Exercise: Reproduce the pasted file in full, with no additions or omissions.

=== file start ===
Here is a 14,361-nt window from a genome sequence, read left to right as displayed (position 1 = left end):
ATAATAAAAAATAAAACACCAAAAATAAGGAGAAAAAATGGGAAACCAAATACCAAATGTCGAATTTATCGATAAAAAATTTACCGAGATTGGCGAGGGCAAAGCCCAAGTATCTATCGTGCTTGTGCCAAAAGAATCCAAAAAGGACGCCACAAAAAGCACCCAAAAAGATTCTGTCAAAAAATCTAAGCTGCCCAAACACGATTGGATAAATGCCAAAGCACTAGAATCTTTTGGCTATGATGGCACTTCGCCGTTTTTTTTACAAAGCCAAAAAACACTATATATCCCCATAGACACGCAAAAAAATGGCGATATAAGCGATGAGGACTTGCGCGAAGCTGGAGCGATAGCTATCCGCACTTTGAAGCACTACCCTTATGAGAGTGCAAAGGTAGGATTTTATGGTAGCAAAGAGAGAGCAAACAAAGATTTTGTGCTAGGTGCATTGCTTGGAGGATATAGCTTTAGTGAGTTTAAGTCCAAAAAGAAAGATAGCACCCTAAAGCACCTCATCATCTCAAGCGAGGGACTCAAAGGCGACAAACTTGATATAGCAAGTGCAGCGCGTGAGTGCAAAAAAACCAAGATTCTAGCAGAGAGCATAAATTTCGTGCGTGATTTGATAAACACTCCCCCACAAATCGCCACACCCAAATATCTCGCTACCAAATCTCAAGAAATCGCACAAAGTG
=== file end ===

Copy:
Here is a 14,361-nt window from a genome sequence, read left to right as displayed (position 1 = left end):
ATAATAAAAAATAAAACACCAAAAATAAGGAGAAAAAATGGGAAACCAAATACCAAATGTCGAATTTATCGATAAAAAATTTACCGAGATTGGCGAGGGCAAAGCCCAAGTATCTATCGTGCTTGTGCCAAAAGAATCCAAAAAGGACGCCACAAAAAGCACCCAAAAAGATTCTGTCAAAAAATCTAAGCTGCCCAAACACGATTGGATAAATGCCAAAGCACTAGAATCTTTTGGCTATGATGGCACTTCGCCGTTTTTTTTACAAAGCCAAAAAACACTATATATCCCCATAGACACGCAAAAAAATGGCGATATAAGCGATGAGGACTTGCGCGAAGCTGGAGCGATAGCTATCCGCACTTTGAAGCACTACCCTTATGAGAGTGCAAAGGTAGGATTTTATGGTAGCAAAGAGAGAGCAAACAAAGATTTTGTGCTAGGTGCATTGCTTGGAGGATATAGCTTTAGTGAGTTTAAGTCCAAAAAGAAAGATAGCACCCTAAAGCACCTCATCATCTCAAGCGAGGGACTCAAAGGCGACAAACTTGATATAGCAAGTGCAGCGCGTGAGTGCAAAAAAACCAAGATTCTAGCAGAGAGCATAAATTTCGTGCGTGATTTGATAAACACTCCCCCACAAATCGCCACACCCAAATATCTCGCTACCAAATCTCAAGAAATCGCACAAAGTG